Google Has Given HTTPS A Huge Boost

calendarJuly 7, 2014 in HTTPS , HttpWatch , Optimization , SPDY , SSL

For a while now there’s been talk of Google favoring secure HTTPS pages in its results. We just noticed this week that any Google searches for content on our web site now return secure HTTPS URLs instead of HTTP:

Google HTTPS Results

It’s not clear when this happened but a quick check on our web server shows that nearly 75% of all connections were HTTPS:

HTTPS Connections Chart

Only a year or so ago HTTPS connections only made up about 10% of all connections. The percentage of HTTPS URLs being used is only going to increase as more people find HTTPS based results on Google and then share them in web pages, emails and social media.

So if your site supports based HTTP and HTTPS then HTTPS is now the most important in terms of optimising performance. The good news if that HTTPS isn’t necessarily much slower than HTTP and may be even faster if you support SPDY.

UPDATE July 7, 2014: There’s been a lot of interest in this post and some people have been jumping on the SEO implications of this. We’re not implying that your site will get ranked higher than other sites if you have HTTPS. What we’re saying is that if your site has both HTTP and HTTPS versions of the same content that Google will now return an HTTPS link. The biggest implication is that if you support HTTPS most of traffic will now be using HTTPS rather than HTTP.

UPDATE August 6, 2014 – Google has confirmed that HTTPS will be used as a ranking signal in Google Search.

You can check SSL/TLS configuration our new SSL test tool SSLRobot . It will also look for potential issues with the certificates, ciphers and protocols used by your site. Try it now for free!

 

HttpWatch 9.2: SSL handshake and Protocol Information in Firefox

calendarFebruary 14, 2014 in Firefox , HTTPS , HttpWatch , SSL

HttpWatch 9.2 is now available for download and brings the level of SSL reporting in Firefox up to the same level as the plugin for IE and the iOS app.

SSL handshake timings are now displayed in Firefox:

SSL Handshake Timing

and in-depth information about the SSL protocol used by each connection:

SSL Information

We’ve also made some other SSL related improvements that are available in the Firefox/IE plugins and the HttpWatch Studio log file viewer. The first is that SSL information can now be added as columns in the main request grid:

SSL Columns

v92_ssl_columns_grid

There’s also a new warning that can be used to highlight HTTPS connections that have potential vulnerabilities:

SSL Warning

You can check SSL/TLS configuration our new SSL test tool SSLRobot . It will also look for potential issues with the certificates, ciphers and protocols used by your site. Try it now for free!

 

HttpWatch 8.3 Supports SPDY

calendarJune 5, 2012 in Firefox , HTTPS , HttpWatch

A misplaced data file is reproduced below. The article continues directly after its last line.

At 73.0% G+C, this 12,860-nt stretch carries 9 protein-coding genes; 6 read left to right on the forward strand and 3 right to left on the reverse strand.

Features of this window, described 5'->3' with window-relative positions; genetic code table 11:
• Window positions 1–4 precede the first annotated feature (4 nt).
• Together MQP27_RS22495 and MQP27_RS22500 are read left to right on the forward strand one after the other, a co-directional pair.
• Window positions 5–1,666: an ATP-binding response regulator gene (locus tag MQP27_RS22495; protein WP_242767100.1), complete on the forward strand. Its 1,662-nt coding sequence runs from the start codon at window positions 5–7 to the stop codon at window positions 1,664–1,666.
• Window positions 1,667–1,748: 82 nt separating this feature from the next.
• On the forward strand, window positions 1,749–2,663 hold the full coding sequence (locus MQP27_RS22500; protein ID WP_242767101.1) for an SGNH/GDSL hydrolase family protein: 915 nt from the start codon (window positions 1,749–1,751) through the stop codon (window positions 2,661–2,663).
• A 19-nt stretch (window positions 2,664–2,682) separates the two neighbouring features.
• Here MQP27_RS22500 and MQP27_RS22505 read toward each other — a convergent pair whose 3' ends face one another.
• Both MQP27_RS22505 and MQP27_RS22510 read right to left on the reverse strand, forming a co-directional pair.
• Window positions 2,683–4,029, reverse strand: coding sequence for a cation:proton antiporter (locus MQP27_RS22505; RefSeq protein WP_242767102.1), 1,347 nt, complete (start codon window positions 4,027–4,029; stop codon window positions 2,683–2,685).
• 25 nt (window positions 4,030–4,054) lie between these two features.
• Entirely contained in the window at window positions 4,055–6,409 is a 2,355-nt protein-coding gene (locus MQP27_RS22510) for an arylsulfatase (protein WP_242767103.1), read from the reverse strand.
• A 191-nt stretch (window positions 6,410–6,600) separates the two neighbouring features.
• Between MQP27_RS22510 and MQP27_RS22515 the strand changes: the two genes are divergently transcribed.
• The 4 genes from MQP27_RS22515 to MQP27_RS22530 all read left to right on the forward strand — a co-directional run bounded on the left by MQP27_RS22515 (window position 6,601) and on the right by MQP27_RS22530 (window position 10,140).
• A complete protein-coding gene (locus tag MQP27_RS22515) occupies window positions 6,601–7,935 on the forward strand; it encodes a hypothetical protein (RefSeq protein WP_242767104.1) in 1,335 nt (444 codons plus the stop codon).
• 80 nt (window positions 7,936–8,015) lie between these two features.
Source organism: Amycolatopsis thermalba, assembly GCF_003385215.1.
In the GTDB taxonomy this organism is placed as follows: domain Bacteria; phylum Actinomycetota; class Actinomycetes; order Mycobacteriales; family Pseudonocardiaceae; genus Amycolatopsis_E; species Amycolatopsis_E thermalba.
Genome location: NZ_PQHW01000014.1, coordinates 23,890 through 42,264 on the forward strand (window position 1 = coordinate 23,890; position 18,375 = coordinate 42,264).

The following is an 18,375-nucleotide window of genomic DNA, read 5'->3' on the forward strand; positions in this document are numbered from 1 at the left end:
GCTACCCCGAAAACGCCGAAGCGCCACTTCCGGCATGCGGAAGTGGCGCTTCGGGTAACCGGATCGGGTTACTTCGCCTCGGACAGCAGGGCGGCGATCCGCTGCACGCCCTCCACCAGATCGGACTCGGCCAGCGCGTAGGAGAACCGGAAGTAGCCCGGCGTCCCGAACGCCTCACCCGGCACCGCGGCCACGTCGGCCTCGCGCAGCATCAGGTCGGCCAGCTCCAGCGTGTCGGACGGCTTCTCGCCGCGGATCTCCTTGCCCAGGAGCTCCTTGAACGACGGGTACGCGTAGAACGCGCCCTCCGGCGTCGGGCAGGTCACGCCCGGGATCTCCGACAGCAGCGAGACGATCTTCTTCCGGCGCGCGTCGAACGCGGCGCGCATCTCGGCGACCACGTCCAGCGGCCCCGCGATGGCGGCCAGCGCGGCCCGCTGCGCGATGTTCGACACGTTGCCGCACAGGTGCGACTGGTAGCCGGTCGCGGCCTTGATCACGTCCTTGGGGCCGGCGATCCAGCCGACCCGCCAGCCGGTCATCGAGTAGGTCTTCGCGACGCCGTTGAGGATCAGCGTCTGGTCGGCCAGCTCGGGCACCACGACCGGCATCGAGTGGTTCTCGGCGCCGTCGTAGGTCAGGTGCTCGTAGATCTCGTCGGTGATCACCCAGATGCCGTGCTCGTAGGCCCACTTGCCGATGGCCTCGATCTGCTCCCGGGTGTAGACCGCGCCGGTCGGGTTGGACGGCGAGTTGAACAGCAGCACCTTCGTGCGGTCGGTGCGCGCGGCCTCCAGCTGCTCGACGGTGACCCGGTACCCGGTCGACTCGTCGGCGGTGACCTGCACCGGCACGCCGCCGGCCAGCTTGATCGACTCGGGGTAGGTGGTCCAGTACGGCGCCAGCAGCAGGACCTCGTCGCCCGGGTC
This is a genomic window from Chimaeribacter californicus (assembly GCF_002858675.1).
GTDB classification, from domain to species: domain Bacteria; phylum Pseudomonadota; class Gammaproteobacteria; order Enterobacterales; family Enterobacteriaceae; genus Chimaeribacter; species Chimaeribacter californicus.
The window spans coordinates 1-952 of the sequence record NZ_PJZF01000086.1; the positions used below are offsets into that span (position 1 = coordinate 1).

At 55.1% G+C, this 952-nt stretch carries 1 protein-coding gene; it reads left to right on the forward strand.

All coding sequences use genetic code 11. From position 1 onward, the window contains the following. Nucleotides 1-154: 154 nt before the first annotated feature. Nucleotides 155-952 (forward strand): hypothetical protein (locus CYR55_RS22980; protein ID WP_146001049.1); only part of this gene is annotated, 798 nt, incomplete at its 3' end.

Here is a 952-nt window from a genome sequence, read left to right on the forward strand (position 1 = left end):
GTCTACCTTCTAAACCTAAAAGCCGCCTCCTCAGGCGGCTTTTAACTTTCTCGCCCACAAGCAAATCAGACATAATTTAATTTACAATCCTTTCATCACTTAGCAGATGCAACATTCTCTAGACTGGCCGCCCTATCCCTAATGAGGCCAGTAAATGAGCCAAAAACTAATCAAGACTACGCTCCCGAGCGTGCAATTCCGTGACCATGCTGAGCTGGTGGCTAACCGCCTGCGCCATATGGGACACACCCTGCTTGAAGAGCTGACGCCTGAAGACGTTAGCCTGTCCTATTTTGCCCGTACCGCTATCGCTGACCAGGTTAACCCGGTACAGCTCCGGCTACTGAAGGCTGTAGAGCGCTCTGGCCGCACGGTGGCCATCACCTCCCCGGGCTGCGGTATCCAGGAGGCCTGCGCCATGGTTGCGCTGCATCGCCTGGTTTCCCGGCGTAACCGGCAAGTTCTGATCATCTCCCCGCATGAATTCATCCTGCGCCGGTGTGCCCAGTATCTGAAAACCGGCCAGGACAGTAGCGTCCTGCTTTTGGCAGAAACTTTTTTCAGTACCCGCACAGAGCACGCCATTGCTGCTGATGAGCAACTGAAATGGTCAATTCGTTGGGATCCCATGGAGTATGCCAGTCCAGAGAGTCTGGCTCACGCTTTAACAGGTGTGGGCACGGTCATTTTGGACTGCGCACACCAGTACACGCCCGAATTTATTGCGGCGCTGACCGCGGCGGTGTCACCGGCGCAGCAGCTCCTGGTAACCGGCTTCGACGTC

Mozilla Firefox 13 was released today and includes a significant performance related feature. By default, it now uses the SPDY protocol with any supporting web site.

The SPDY protocol was developed as part of Google’s ‘Lets make the web faster’ initiative to overcome these performance related problems in HTTP:

  1. Only a single HTTP request can be active on an HTTP connection at a given time. Although HTTP pipelining was intended to overcome this, it still uses a FIFO queue and it is not well supported by existing HTTP infrastructure.
  2. Headers in HTTP request and responses messages are never compressed.

Item 1) is particularly significant as the round trip time to the server has a large impact on the amount of throughput that can be achieved on an HTTP connection. The SPDY protocol overcomes these problems by adding a multiplexing and header compressing layer between SSL and HTTP:

There’s more information about SPDY in the white paper and specification.

Although, few companies currently use SPDY it is now enabled on all Google servers that use HTTPS. For example, if you access Gmail or a secure version of the Google search page with Google Chrome or Firefox 13+ you will be using SPDY.

This also applies to any web components served by Google over HTTPS. For example, if your secure site uses the Google Ajax libraries or Google Analytics these will be served with SPDY when possible.

When we updated HttpWatch with Firefox 13 support, we also added SPDY support because it will now be frequently used due to Google’s influence on the web.

The main difference you see in HttpWatch with SPDY is that it displays the SPDY stream ID on the Overview page:

The Stream tab now shows the raw SPDY request and response messages. The compressed headers appear as unreadable character sequences at the start of each message. The tab also shows how many SPDY data frames were used to send or receive the content:

There are also some new columns so that SPDY related data can be displayed in the main grid and exported to CSV files:

A full list of changes in version 8.3 is included in the version history.

 

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